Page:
There's this thing called 'gravity' that has a tendency to pull objects towards it.

Yeah, but gravity is only a theory. It isn't a fact

P.S. Note to mods. No, this isn't flamebaiting or trolling. Having a supposed scientist claim that astrology could fit under the definition of a theory [ydr.com] reminds me of the morons who keep using the phrase re: evolution: but it's only a theory, not a fact, when in fact evolution is a fact but the theory of evolution, that which describes the process, is not a fact. Just like gravity is a fact but the Theory of Gravity is not. The Theory only attempts to describe the fact (gravity)

Re:Rather alarmist story... (3, Informative)

Anonymous Coward | more than 8 years ago | (#13827746)

Did I miss something? I thought that in space there is no 'drag', so once something is in orbit, it stays in orbit... or are they not in 'space' per-se, but still in some very very low density part of the earth's atmosphere?

They are in LEO, Low Earth Orbit, with emphasis on Low. So yes, there is some drag from the "atmosphere".

The mistake you're making is to think there's some sort of sharp dividing line between "atmosphere" and "space". NASA defines "space" as beginning about 50 miles above the earth, but traces of atmosphere extend well above that.

Eh, well, it's a matter of scale (5, Interesting)

Julian Morrison (5575) | more than 8 years ago | (#13827614)

Nine months might sound like a long while. But consider the lead times for rockets. Can an unscheduled mission be planned, built, prepped, tested, rubberstamped and shot into orbit inside nine months?

Yes (2, Informative)

everphilski (877346) | more than 8 years ago | (#13827808)

There are aproximately 4 scheduled Progress missions per year. 12 months divided by four = 3 months lead time.

-everphilski-

more than three months (3, Insightful)

SethJohnson (112166) | more than 8 years ago | (#13827923)

4 missions per year does not mean 3 months lead time.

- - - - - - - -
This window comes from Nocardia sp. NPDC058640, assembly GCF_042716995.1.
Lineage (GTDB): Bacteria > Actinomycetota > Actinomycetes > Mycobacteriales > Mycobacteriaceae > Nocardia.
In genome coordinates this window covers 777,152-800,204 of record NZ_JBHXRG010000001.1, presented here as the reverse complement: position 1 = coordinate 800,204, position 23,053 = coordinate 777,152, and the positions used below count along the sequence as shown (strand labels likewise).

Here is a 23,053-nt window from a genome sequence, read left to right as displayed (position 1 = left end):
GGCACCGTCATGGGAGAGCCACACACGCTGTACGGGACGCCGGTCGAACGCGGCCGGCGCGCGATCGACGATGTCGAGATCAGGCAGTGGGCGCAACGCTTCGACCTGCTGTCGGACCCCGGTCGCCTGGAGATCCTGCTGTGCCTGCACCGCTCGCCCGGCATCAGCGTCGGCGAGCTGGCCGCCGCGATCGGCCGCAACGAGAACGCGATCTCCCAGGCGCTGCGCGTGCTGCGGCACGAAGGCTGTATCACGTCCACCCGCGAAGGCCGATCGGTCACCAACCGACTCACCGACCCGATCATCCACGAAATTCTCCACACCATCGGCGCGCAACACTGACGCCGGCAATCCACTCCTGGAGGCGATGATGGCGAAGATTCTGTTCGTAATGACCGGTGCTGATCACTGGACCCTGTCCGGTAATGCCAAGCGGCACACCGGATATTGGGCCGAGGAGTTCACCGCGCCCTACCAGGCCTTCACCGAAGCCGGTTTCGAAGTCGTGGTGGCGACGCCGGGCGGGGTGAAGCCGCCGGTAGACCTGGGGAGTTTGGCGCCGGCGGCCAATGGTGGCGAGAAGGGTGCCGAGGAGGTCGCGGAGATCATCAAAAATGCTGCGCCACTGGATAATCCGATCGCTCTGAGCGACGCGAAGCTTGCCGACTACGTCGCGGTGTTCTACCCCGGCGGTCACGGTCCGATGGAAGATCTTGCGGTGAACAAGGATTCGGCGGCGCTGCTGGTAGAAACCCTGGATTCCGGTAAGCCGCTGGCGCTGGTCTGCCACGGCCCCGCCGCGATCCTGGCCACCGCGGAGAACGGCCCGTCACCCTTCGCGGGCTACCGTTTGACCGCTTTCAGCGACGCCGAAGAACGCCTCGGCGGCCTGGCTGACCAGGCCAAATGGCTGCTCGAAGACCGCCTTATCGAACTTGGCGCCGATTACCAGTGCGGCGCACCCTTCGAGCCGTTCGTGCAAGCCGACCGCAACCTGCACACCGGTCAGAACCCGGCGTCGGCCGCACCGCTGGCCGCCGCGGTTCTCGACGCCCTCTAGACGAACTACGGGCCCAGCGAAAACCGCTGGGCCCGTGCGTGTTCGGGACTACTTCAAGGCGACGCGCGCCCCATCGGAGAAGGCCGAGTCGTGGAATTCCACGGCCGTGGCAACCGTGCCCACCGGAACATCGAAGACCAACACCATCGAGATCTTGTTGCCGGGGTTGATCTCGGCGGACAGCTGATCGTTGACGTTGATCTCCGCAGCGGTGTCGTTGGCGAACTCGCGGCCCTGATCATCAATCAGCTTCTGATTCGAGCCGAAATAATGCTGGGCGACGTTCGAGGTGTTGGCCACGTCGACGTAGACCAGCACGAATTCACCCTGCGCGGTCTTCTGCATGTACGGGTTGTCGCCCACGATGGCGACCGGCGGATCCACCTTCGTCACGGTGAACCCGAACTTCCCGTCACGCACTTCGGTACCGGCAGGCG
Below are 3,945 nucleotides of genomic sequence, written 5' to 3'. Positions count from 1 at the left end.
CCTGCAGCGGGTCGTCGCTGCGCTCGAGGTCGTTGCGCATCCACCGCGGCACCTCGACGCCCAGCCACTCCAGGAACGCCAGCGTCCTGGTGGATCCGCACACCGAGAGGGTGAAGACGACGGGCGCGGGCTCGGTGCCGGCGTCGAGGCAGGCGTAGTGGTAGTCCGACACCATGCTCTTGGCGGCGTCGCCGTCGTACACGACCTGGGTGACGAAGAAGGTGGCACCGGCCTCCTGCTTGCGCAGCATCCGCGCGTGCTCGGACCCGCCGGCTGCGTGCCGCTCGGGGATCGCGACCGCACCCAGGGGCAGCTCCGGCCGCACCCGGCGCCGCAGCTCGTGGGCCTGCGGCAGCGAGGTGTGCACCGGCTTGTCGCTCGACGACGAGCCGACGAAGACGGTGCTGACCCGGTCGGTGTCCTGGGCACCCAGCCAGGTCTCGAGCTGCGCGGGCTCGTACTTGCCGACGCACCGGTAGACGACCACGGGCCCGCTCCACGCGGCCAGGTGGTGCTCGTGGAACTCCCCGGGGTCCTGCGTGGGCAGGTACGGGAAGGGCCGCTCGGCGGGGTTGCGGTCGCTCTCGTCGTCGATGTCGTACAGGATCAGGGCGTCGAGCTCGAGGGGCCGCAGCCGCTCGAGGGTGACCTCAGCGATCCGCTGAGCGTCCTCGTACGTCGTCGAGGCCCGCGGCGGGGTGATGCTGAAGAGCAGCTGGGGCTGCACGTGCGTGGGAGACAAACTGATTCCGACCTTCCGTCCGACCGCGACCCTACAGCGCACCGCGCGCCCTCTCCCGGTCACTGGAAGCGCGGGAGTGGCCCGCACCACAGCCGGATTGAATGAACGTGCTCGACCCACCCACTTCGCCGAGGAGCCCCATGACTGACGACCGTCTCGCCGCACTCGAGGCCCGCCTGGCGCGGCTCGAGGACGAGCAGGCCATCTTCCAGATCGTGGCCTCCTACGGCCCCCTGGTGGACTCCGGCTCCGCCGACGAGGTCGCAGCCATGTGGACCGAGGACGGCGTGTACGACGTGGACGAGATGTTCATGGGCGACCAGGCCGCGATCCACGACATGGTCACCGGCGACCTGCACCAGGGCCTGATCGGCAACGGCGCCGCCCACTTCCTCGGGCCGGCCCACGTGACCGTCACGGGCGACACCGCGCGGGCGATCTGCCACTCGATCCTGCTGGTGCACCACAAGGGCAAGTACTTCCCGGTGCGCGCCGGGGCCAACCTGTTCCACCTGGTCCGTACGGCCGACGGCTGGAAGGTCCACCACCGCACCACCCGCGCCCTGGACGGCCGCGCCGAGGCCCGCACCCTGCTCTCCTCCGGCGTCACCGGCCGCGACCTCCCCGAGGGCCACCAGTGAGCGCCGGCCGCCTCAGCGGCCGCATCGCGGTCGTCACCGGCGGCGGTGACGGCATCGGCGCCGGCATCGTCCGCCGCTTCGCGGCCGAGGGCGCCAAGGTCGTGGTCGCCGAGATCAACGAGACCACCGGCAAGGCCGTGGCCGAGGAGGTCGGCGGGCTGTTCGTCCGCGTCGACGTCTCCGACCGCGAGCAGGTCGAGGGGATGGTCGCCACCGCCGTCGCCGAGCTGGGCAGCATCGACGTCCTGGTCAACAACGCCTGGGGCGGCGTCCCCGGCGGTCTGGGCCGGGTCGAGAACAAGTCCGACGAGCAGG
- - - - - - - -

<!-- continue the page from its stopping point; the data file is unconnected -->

Astronauts train for over a year for their flights. Missions are being prepared for concurrently. I do not know what the required lead time is, but it's undoubtedly greater than 3 months.

Seth

Re:more than three months (1)

hpulley (587866) | more than 8 years ago | (#13827980)

Additionally, the orbit is being raise for the purpose of the December docking with the next Progress ship. With a lower orbit, the docking is made more complicated.

Re:Yes (1)

DeafByBeheading (881815) | more than 8 years ago | (#13827966)

Um, you're taking for granted that the lead times don't overlap with the other missions...

Re:Eh, well, it's a matter of scale (5, Funny)

Capt James McCarthy (860294) | more than 8 years ago | (#13827879)

Sure. You ever see Armageddon?

Re:Eh, well, it's a matter of scale (2, Funny)

BarneyRubble (180091) | more than 8 years ago | (#13827954)

They can if they send the secret military shuttle

They won't need an unscheduled mission... (0)

Anonymous Coward | more than 8 years ago | (#13828188)

They'll just reboost with the next scheduled Progress or Soyuz and be done with it. That's if they don't decide it's a big enough emergency and just use the rockets on the Zvedza Service Module to reboost.

Re:Rather alarmist story... (0)

Anonymous Coward | more than 8 years ago | (#13827615)

uh, your calculation isn't correct...the rate of decay isn't a linear function, so burnup would be something less than 9 months away.

Re:Rather alarmist story... (-1)

numbski (515011) | more than 8 years ago | (#13827623)

No...

The current orbit is 340km. It is decaying at a rate of ~1km/day. If it drops below 300km, it is going to come down much faster, a matter of days.

So they have 40 days + a few days to get this straight, however I suspect that the raising of the orbit above 300km if it drops below that will get to be very difficult.

That said, if everything fails, it'll come down just after of December 1, 2005. Early holiday season fireworks. :\

Re:Rather alarmist story... (1)

numbski (515011) | more than 8 years ago | (#13827655)